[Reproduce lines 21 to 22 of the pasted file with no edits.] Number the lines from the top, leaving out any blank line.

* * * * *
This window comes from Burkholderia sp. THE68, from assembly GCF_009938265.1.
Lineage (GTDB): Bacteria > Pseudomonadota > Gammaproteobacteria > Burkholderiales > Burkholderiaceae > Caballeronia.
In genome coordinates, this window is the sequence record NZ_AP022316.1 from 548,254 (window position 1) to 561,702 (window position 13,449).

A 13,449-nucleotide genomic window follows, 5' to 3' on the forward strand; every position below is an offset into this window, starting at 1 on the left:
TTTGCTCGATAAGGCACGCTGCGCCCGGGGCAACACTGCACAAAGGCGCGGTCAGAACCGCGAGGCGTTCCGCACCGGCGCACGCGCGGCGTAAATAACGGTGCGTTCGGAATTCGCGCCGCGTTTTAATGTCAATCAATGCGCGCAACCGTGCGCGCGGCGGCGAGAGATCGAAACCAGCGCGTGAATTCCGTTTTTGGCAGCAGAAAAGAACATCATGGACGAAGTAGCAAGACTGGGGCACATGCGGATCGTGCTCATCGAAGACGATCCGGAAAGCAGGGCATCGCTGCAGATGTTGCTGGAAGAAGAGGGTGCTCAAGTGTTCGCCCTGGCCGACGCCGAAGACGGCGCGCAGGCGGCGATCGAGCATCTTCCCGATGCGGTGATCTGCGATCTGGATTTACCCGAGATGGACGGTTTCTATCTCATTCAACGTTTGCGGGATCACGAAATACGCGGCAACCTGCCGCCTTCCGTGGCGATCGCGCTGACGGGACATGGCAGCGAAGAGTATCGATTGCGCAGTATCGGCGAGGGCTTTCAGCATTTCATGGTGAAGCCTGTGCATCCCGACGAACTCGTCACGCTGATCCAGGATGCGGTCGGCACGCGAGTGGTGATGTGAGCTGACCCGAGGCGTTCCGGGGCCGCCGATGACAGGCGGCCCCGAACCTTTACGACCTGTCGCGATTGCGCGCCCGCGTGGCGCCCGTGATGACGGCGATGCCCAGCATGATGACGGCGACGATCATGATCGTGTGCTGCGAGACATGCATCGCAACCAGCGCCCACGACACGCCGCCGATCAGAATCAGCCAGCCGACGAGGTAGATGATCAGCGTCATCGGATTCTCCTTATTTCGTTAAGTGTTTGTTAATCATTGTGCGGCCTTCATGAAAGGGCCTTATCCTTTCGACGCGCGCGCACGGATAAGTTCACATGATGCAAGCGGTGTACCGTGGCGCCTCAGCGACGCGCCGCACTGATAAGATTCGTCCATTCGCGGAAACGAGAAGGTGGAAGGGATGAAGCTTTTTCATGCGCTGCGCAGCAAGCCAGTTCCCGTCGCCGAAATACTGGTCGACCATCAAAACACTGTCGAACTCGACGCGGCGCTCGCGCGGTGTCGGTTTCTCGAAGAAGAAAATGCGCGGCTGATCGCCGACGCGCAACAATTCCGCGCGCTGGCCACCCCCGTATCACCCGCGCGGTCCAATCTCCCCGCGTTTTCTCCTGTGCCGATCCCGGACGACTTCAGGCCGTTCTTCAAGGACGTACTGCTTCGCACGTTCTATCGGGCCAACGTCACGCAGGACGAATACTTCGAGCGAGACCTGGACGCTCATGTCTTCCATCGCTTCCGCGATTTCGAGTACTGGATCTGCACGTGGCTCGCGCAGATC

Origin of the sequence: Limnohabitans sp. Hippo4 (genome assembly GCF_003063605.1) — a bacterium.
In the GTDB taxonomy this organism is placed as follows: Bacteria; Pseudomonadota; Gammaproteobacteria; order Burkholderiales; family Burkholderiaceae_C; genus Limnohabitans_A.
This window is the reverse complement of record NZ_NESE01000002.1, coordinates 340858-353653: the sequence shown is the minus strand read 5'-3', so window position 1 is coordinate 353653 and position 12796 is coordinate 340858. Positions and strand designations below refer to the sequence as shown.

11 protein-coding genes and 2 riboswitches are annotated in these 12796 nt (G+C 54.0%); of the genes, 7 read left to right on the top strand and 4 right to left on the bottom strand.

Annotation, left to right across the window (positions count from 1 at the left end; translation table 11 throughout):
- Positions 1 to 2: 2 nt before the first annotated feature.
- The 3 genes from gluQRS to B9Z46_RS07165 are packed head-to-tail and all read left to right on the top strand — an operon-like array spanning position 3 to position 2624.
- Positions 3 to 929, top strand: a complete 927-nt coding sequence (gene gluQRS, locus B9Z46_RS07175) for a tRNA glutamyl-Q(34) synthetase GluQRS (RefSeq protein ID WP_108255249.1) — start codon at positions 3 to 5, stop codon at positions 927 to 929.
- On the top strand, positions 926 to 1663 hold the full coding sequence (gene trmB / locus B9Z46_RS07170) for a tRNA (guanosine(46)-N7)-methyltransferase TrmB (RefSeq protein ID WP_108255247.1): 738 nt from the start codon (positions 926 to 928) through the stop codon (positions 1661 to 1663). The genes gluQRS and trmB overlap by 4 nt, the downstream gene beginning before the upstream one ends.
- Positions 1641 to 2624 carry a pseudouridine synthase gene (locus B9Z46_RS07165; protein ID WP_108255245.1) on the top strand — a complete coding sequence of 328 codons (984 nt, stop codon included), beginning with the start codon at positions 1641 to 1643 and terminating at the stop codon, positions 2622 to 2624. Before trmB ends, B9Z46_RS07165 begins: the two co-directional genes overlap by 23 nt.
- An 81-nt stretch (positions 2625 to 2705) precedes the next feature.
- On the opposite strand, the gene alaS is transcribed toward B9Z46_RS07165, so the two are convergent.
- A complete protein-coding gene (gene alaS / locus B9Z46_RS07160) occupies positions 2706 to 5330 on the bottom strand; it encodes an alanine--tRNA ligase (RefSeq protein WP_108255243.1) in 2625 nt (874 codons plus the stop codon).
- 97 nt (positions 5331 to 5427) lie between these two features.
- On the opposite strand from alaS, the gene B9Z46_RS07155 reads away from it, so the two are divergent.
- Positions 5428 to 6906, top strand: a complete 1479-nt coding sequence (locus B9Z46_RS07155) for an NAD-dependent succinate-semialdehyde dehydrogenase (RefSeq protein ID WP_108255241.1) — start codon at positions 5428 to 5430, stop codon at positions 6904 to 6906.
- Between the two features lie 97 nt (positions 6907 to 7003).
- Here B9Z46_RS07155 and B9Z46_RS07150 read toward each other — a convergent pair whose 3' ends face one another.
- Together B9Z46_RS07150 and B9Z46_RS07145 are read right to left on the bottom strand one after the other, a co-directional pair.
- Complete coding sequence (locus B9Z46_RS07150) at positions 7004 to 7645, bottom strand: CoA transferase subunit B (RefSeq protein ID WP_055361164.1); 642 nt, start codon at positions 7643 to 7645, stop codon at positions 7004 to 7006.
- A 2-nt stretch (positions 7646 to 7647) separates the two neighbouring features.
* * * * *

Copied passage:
- Positions 5428 to 6906, top strand: a complete 1479-nt coding sequence (locus B9Z46_RS07155) for an NAD-dependent succinate-semialdehyde dehydrogenase (RefSeq protein ID WP_108255241.1) — start codon at positions 5428 to 5430, stop codon at positions 6904 to 6906.
- Between the two features lie 97 nt (positions 6907 to 7003).